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I’m not sure this fits the scope of your interest because it seems like you keep shifting the point. An example that comes to my mind is New Jersey. Many communities have passed regulations basically outlawing STR unless they are owner occupied (home share). The example that sticks in my mind is the referendum that passed a couple of years ago.

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There’s plenty. Here’s a couple.

FAQs on Short-Term Rentals | SF Planning.

NYC Short Term Rental Laws.

Thank you for sharing that.

So that’s another three.

So, I don’t think that there’s debate that these are important and concerning laws for STRs and that learning about them, the number of jurisdictions that have passed such laws and the kinds of restrictions imposed are worth learning about in this forum.

Or is there?

Those of us who have been hosting a long time feel that regulations are “old news.” I see it as something that is going to continue to happen and when it happens to me I’ll decide what I’m going to do about it. There have been lots of debates about it in the past. Airbnb hosts tend to look at the positive aspects of what STR can do for a community. But if the referendum in NJ is any indication, a majority of residents don’t have the same positive opinion of STR in their communities.

My own political leanings tend to be in favor of regulation for the benefit of the whole community as opposed to treating private property rights as sacred. I’m also the owner of my airbnb which is on the same property where I live. Investor hosts have a different set of worries than I do.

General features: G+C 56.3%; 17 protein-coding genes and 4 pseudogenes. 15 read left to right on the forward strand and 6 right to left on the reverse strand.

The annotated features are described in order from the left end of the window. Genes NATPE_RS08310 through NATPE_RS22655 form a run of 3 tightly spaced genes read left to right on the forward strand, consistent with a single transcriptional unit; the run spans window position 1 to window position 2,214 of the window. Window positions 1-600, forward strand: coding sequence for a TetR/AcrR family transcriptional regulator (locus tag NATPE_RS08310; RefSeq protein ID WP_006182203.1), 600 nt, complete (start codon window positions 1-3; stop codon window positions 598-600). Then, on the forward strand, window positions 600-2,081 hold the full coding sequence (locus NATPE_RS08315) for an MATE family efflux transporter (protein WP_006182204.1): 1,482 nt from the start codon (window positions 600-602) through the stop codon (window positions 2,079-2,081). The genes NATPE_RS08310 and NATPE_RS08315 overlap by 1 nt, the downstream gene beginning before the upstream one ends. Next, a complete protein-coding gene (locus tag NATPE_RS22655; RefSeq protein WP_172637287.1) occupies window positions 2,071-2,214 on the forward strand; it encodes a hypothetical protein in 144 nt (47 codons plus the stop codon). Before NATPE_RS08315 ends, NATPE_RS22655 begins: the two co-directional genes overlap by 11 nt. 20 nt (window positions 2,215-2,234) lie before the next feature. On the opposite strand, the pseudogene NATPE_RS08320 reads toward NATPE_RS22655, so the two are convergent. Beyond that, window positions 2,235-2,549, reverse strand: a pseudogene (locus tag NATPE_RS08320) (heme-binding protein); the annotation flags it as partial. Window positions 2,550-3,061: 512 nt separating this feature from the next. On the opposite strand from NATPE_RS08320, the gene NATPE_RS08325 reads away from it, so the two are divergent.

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OK.

It was new news to me. I don’t want to distract community members here. So, if you as moderator or other moderators feel that there’s no ‘there there’ I appreciate your comments above and please feel free to close the post if you’d like.

I’d be quite happy to see remote investor hosts and those who do rental arbitrage regulated against.

Those are the places that have the most disruptive Airbnbs, the hosts don’t care about how their rentals impact neighborhoods. Hosts who live in the community where they host have a vested interest in being responsiible members of their community and maintaining good relations with their neighbors.

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I am an Australian host.
I live in the state of New South Wales.
My state passed laws in that came in November 2021 on STRs.